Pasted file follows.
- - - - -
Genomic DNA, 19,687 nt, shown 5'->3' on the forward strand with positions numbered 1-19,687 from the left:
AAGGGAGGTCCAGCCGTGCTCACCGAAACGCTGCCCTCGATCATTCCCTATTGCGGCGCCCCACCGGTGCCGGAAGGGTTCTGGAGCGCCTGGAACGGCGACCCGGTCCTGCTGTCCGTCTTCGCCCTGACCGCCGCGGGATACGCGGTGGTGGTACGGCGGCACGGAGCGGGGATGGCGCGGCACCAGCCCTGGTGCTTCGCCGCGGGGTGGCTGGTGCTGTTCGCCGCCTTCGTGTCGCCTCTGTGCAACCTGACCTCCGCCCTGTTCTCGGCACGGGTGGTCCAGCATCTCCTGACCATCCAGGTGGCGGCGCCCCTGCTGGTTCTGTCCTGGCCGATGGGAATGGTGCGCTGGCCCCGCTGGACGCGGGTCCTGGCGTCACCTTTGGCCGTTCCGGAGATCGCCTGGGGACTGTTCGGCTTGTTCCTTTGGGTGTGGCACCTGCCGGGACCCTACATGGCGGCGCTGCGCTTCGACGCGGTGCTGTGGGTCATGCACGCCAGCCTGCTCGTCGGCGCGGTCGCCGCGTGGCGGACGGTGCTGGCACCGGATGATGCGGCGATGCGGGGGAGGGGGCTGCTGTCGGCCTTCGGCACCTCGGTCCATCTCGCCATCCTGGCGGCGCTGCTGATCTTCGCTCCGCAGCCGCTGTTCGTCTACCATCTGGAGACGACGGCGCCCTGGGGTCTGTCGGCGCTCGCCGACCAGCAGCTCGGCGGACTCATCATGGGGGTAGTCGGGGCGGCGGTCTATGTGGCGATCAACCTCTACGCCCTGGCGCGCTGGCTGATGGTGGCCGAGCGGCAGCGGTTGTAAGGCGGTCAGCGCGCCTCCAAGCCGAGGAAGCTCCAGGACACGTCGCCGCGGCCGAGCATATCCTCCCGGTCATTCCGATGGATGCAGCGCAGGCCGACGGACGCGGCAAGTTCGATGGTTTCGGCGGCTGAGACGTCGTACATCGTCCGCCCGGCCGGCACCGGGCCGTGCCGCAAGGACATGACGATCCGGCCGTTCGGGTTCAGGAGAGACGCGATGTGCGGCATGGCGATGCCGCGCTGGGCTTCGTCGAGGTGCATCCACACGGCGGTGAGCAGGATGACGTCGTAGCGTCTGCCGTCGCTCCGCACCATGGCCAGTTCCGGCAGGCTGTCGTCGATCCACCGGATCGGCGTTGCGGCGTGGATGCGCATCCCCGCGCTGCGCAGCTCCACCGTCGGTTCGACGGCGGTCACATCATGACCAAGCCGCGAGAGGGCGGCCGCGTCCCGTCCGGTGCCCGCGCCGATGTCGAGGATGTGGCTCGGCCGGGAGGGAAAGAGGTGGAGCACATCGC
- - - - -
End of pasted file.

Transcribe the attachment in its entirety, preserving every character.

Genomic DNA, 19,687 nt, shown 5'->3' on the forward strand with positions numbered 1-19,687 from the left:
AAGGGAGGTCCAGCCGTGCTCACCGAAACGCTGCCCTCGATCATTCCCTATTGCGGCGCCCCACCGGTGCCGGAAGGGTTCTGGAGCGCCTGGAACGGCGACCCGGTCCTGCTGTCCGTCTTCGCCCTGACCGCCGCGGGATACGCGGTGGTGGTACGGCGGCACGGAGCGGGGATGGCGCGGCACCAGCCCTGGTGCTTCGCCGCGGGGTGGCTGGTGCTGTTCGCCGCCTTCGTGTCGCCTCTGTGCAACCTGACCTCCGCCCTGTTCTCGGCACGGGTGGTCCAGCATCTCCTGACCATCCAGGTGGCGGCGCCCCTGCTGGTTCTGTCCTGGCCGATGGGAATGGTGCGCTGGCCCCGCTGGACGCGGGTCCTGGCGTCACCTTTGGCCGTTCCGGAGATCGCCTGGGGACTGTTCGGCTTGTTCCTTTGGGTGTGGCACCTGCCGGGACCCTACATGGCGGCGCTGCGCTTCGACGCGGTGCTGTGGGTCATGCACGCCAGCCTGCTCGTCGGCGCGGTCGCCGCGTGGCGGACGGTGCTGGCACCGGATGATGCGGCGATGCGGGGGAGGGGGCTGCTGTCGGCCTTCGGCACCTCGGTCCATCTCGCCATCCTGGCGGCGCTGCTGATCTTCGCTCCGCAGCCGCTGTTCGTCTACCATCTGGAGACGACGGCGCCCTGGGGTCTGTCGGCGCTCGCCGACCAGCAGCTCGGCGGACTCATCATGGGGGTAGTCGGGGCGGCGGTCTATGTGGCGATCAACCTCTACGCCCTGGCGCGCTGGCTGATGGTGGCCGAGCGGCAGCGGTTGTAAGGCGGTCAGCGCGCCTCCAAGCCGAGGAAGCTCCAGGACACGTCGCCGCGGCCGAGCATATCCTCCCGGTCATTCCGATGGATGCAGCGCAGGCCGACGGACGCGGCAAGTTCGATGGTTTCGGCGGCTGAGACGTCGTACATCGTCCGCCCGGCCGGCACCGGGCCGTGCCGCAAGGACATGACGATCCGGCCGTTCGGGTTCAGGAGAGACGCGATGTGCGGCATGGCGATGCCGCGCTGGGCTTCGTCGAGGTGCATCCACACGGCGGTGAGCAGGATGACGTCGTAGCGTCTGCCGTCGCTCCGCACCATGGCCAGTTCCGGCAGGCTGTCGTCGATCCACCGGATCGGCGTTGCGGCGTGGATGCGCATCCCCGCGCTGCGCAGCTCCACCGTCGGTTCGACGGCGGTCACATCATGACCAAGCCGCGAGAGGGCGGCCGCGTCCCGTCCGGTGCCCGCGCCGATGTCGAGGATGTGGCTCGGCCGGGAGGGAAAGAGGTGGAGCACATCGC